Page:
The Most Important Binocular Term

You can ignore most of those technical terms like “twilight factor,” “brightness index,” “chromatic aberration,” “aplanatic refraction” and the like—pay close attention to the weight.

Actually, I made up “aplanatic refraction”, but when you’re buying a binocular in order to enjoy birds and other things in nature, it’s every bit as useful at the other three.

“For the most ideal viewing of everything from backyard birds to gargoyles on the tops of European gothic cathedrals, a binocular with an aplanatic refraction ratio under 8 is strongly advised.”

It’s not that these tech terms associated with optics are bogus—all of them (well, except “aplanatic refraction”) do illustrate something about the binoculars to which they are applied. But they are largely unnecessary to your purchase decision (especially if you’re a first-time buyer) but worse, they are can be counterproductive in that they add to the confusion and the general level of “noise” surrounding optics and a buying process that could and should be simpler than it often is.

Let’s take “twilight factor” as an example—and we’re not talking about the ability of a specific cute teenager to attract the attention of a similarly cute teenage vampire.

If you’re researching optics on the internet you’re likely to see “twilight factor” among the optical performance terms bandied about. Historically it has been used as an indicator of how comparatively well a binocular will perform in low light, and you can calculate its value on any given binocular by the following formula (get out your slide rules, folks):

Multiply the magnification by the objective lens diameter (i.e. multiply the first and second numbers of the “optics formula”) and take the square root of the product. So for a 7 X 42 binocular multiply 7 X 42 (294) and take the square root of that (=17.15). So the twilight factor of a 7 X 42 binocular is 17 (rounded off).

“Wow—17? I’ll take it!”

Seriously, calculating twilight factor successfully may get you a higher SAT score but it won’t help you buy a binocular. In my many years of selling optics I have never had to refer to it during the sales process—although I was often asked about it during optics workshops by attendees who had seen the term while researching optics online.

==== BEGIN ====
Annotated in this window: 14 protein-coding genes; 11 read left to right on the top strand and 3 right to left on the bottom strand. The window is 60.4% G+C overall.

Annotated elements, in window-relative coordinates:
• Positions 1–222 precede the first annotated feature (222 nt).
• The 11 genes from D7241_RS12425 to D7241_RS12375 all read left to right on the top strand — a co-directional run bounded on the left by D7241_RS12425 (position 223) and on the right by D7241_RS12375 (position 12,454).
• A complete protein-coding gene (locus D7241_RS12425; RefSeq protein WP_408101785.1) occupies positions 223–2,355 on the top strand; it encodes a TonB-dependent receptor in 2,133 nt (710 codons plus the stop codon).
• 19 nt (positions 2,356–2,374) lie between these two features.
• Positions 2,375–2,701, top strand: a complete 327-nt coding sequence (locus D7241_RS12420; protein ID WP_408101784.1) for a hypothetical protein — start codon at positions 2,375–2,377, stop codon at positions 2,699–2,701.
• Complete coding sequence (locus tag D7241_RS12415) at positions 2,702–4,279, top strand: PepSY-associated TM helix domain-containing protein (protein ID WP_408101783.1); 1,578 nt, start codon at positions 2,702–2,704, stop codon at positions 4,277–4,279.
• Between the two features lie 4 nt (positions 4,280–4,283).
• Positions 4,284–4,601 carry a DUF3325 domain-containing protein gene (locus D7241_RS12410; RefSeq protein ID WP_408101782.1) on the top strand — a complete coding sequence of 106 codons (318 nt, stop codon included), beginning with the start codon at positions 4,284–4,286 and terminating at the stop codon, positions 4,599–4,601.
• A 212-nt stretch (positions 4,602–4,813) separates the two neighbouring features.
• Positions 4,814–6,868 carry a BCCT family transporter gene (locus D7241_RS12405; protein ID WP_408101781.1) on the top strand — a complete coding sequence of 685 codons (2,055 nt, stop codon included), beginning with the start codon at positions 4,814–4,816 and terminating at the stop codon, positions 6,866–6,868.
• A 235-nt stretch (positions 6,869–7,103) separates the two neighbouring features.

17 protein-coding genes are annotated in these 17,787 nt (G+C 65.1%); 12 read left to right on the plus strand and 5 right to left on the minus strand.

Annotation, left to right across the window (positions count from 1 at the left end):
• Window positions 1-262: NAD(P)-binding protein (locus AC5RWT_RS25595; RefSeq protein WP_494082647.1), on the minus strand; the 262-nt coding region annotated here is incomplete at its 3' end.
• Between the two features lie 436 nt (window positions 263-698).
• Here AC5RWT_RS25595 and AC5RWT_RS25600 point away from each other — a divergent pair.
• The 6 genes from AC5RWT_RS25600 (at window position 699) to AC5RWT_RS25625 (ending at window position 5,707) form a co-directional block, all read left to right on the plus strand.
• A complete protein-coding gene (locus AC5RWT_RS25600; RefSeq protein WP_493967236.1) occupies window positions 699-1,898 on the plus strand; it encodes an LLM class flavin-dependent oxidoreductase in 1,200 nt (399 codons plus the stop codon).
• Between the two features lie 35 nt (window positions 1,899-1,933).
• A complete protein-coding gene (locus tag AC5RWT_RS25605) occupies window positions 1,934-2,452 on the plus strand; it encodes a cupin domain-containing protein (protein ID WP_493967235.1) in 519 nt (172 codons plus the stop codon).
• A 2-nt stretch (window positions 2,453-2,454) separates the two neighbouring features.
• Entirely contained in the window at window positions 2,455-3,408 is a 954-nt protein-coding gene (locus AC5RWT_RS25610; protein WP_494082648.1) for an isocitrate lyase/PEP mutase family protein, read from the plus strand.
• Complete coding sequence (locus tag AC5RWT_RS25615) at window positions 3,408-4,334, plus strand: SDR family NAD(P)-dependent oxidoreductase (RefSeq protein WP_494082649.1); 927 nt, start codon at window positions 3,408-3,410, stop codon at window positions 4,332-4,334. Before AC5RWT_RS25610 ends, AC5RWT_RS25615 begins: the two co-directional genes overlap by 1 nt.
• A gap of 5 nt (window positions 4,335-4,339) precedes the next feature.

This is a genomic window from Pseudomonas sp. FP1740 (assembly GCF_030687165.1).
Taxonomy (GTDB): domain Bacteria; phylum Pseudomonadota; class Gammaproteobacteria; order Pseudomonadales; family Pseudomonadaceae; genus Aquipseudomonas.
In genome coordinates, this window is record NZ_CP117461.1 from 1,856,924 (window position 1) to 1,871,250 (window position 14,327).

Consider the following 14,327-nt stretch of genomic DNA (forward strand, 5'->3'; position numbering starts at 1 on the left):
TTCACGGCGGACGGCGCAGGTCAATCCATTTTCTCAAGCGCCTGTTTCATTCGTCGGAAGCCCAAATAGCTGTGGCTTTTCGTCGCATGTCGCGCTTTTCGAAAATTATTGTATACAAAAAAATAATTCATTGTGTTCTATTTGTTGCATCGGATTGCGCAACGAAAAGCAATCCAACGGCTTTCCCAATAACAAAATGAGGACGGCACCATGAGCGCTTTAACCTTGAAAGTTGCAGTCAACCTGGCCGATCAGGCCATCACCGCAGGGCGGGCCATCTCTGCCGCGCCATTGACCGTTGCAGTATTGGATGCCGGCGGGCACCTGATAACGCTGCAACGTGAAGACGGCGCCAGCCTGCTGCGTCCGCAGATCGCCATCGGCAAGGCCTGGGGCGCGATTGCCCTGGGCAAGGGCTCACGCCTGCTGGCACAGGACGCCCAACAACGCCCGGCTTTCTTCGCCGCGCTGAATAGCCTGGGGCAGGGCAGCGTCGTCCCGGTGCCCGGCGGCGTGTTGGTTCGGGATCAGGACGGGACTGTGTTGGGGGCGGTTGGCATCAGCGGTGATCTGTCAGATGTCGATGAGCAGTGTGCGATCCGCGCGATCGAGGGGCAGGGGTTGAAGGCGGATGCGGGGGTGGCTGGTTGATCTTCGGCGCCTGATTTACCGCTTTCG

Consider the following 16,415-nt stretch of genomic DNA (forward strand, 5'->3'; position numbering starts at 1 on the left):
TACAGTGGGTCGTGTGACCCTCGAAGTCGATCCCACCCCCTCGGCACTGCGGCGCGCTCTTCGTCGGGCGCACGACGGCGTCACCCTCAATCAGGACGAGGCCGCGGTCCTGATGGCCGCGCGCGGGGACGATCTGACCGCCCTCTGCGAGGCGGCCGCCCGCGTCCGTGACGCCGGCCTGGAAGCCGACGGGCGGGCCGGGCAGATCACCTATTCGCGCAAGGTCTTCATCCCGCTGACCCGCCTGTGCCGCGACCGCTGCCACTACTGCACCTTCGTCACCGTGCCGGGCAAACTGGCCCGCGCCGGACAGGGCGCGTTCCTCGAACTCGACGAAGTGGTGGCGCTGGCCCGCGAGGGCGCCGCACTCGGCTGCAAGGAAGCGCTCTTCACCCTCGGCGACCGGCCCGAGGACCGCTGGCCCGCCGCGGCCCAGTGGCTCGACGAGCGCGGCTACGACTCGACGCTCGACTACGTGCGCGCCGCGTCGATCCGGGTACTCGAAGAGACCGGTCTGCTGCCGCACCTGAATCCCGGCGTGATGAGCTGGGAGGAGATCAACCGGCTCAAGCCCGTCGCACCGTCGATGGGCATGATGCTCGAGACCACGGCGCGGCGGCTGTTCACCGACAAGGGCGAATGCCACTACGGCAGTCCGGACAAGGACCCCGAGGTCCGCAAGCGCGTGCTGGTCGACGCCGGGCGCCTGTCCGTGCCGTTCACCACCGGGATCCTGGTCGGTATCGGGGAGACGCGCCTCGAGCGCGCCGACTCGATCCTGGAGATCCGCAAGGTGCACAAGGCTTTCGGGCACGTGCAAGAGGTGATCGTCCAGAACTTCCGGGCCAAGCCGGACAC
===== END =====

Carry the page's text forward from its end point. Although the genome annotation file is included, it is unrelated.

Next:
The same is true for all those other terms and specs that do tell you something about a binocular but add little or no value to custom fitting that binocular to you.

So…what term(s) should you pay attention to? My top 3 are weight, weight and weight.

“Weight” is my favorite too-often-neglected binocular spec. How much weight you’re holding up to your eyes and around your neck makes a HUGE difference in the enjoyment of your binocular (much more than the square root of anything), and thus how often you actually take it out and use it. I’ve seen too many binoculars gathering dust, despite stellar specs, simply because they were too heavy for the user to enjoy.

On a couple of occasions, over my strong objections, customers have purchased expensive 50mm objective (second number in the formula) optics because a “friend” told them “they’re the brightest ones around,” and yes, they do look bright for the few minutes of quick inspection they undergo (I sold binoculars for a nonprofit conservation organization, so sales, even those of which I didn’t approve, helped fund the mission work of the organization). But sometime after purchase they returned, sheepishly, to buy smaller, less-heavy optics (unfortunately the number of people who bought optics against my advice, only to later regret it, could fill a large birding tour bus).

So…forget all the other terms and specs—the brighter, sharper, better binocular is the one that you bring with you and use rather than leave at home or in your car. The $300 binocular with the agreeable weight that is pleasant to use is superior to the $600 heavier binocular that you leave behind—despite what their specs tell you.

So how much should a binocular weigh? I don’t know…how much should a person weigh?

Which is to say there’s no one answer. “Light weight” full-sized (obviously most compacts will be light) binoculars will weigh from around 16 oz. to around 22 oz. Over 30 oz. and they’re going to feel heavy in the hand and up to the eyes but for some people that won’t be a problem. Around or over 3 lbs.? Well, good luck with that. 

I recommend never buying a binocular over 2 lbs. without an extended tryout first. Of course this might be a problem with the diminishing number of brick & mortar stores where optics are sold by knowledgeable salespeople, but certainly this is the preferable option.

Most reputable online optics dealers have expert customer service help and liberal return policies, so after answering all you questions they’ll send your choice (or even your top 3!) which you can try out and return if you’re not satisfied—or if you like the binocular but decide it’s too heavy.

Whatever you do, spend lots of quality time with your new binocular before you buy—if it’s the right choice you’re going to be holding and wearing it so much your friends won’t recognize you without it!